Friday, March 24, 2017

Seder Suggestions: I did all the research so you don’t have to!

Seder Suggestions: I did all the research so you don’t have to!
Here are some Passover and Haggadah-related downloads that I recommend to enhance your Seders.  Freedom and liberation are what Passover is all about, along with a healthy dose of Jewish identity.  I’ve tried to find examples that span the ideological spectrum - but note that Passover by its very nature is activist.  Think of Nachshon, the intrepid Israelite who needed to be the first to go into the Red Sea before God would cause it to split.  Yes, there is a Haggadah for everyone.  If you are planning to invite some anti-Semites to your table, you can even make them feel right at home by Googling “Seder of Hate” (I won’t link to it) and downloading some garbage from one of the most notorious anti-Semitic blogs out there.
For a good introduction to all things Passover, you can download my own “Guide to the Perplexed,” as well as the Rabbinical Assembly 5777 Passover Guide, which will answer all those nagging questions about what to buy.  See also the recent responsum allowing Ashkenazic Jews to eat “kitniyot” (legume-type products, including rice).
  • A “Dayenu” discussion guide, courtesy of Sh’ma- ““Dayenu,” then, is an instruction for cultivating gratitude. Sometimes, it is more difficult to summon real gratitude for the big things: My life is great. Ho hum. But when I break it down, I see: I have hot water and fresh ground coffee in the morning. I have people who love and support me when I am sad or discouraged. When I begin “labeling my praise,” I see that, in fact, these things are wondrous. And the sum of them all is overwhelming. I can sincerely say, “It would have been enough. In fact, it is enough.” 
  • American Jewish World Service Global Justice Haggadah: “Next Year in a Just World-extends the journey further: into the 21st century and around the globe. On Seder night, as we taste tears in the salt water, eat the bitter herbs and recount the plagues, we connect our story with those of people who suffer from a range of issues that matter deeply today: refugee crises and genocide, global hunger, poverty, violence against women and LGBT people, and the persecution of minorities.”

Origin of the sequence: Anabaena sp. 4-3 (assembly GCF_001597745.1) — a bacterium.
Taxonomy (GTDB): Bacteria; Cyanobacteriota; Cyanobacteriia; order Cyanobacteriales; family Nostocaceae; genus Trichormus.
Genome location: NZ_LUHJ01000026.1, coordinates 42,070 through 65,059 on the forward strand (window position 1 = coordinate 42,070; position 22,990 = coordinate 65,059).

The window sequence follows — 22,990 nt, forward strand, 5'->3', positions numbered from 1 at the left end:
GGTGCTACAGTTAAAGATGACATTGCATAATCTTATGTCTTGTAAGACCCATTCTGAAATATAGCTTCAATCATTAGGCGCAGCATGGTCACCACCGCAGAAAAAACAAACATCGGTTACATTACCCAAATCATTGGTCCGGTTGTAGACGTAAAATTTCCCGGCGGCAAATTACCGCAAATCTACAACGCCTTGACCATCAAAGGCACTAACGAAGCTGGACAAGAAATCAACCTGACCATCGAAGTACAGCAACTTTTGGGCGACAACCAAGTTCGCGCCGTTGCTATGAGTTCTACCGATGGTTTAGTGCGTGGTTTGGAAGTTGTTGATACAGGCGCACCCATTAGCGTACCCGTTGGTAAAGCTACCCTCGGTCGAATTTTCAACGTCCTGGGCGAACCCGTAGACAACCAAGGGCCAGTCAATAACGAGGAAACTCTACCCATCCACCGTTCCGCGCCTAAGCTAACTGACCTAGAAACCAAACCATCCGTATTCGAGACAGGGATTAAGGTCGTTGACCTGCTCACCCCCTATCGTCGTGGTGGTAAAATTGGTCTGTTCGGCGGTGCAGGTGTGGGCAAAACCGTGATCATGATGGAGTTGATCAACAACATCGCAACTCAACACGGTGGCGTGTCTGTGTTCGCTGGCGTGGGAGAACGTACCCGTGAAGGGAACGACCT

• The HIAS 2017 Haggadah Supplement, which highlights the refugee crisis. “As we step into this historical experience, we cannot help but draw to mind the 65 million displaced people and refugees around the world today fleeing violence and persecution, searching for protection. Like our ancestors, today’s refugees experience displacement, uncertainty, lack of resources, and the complete disruption of their lives.” 
  • For This We Left Egypt? A Passover Haggadah for Jews and Those Who Love Them - I bought this new Haggadah parody by Dave Barry, Alan Zweibel, and Adam Mansbach nearly cracked my matzas in laughter. 
  • The (Unofficial) Hogwarts Haggadah - This one is getting all the buzz.  This Haggadah compares the search for chametz with Harry Potter’s search for the Horcruxes.  I just want to see how Elijah learned that hidden wine trick.  I think the spell is: “No-spillum Manischevum!”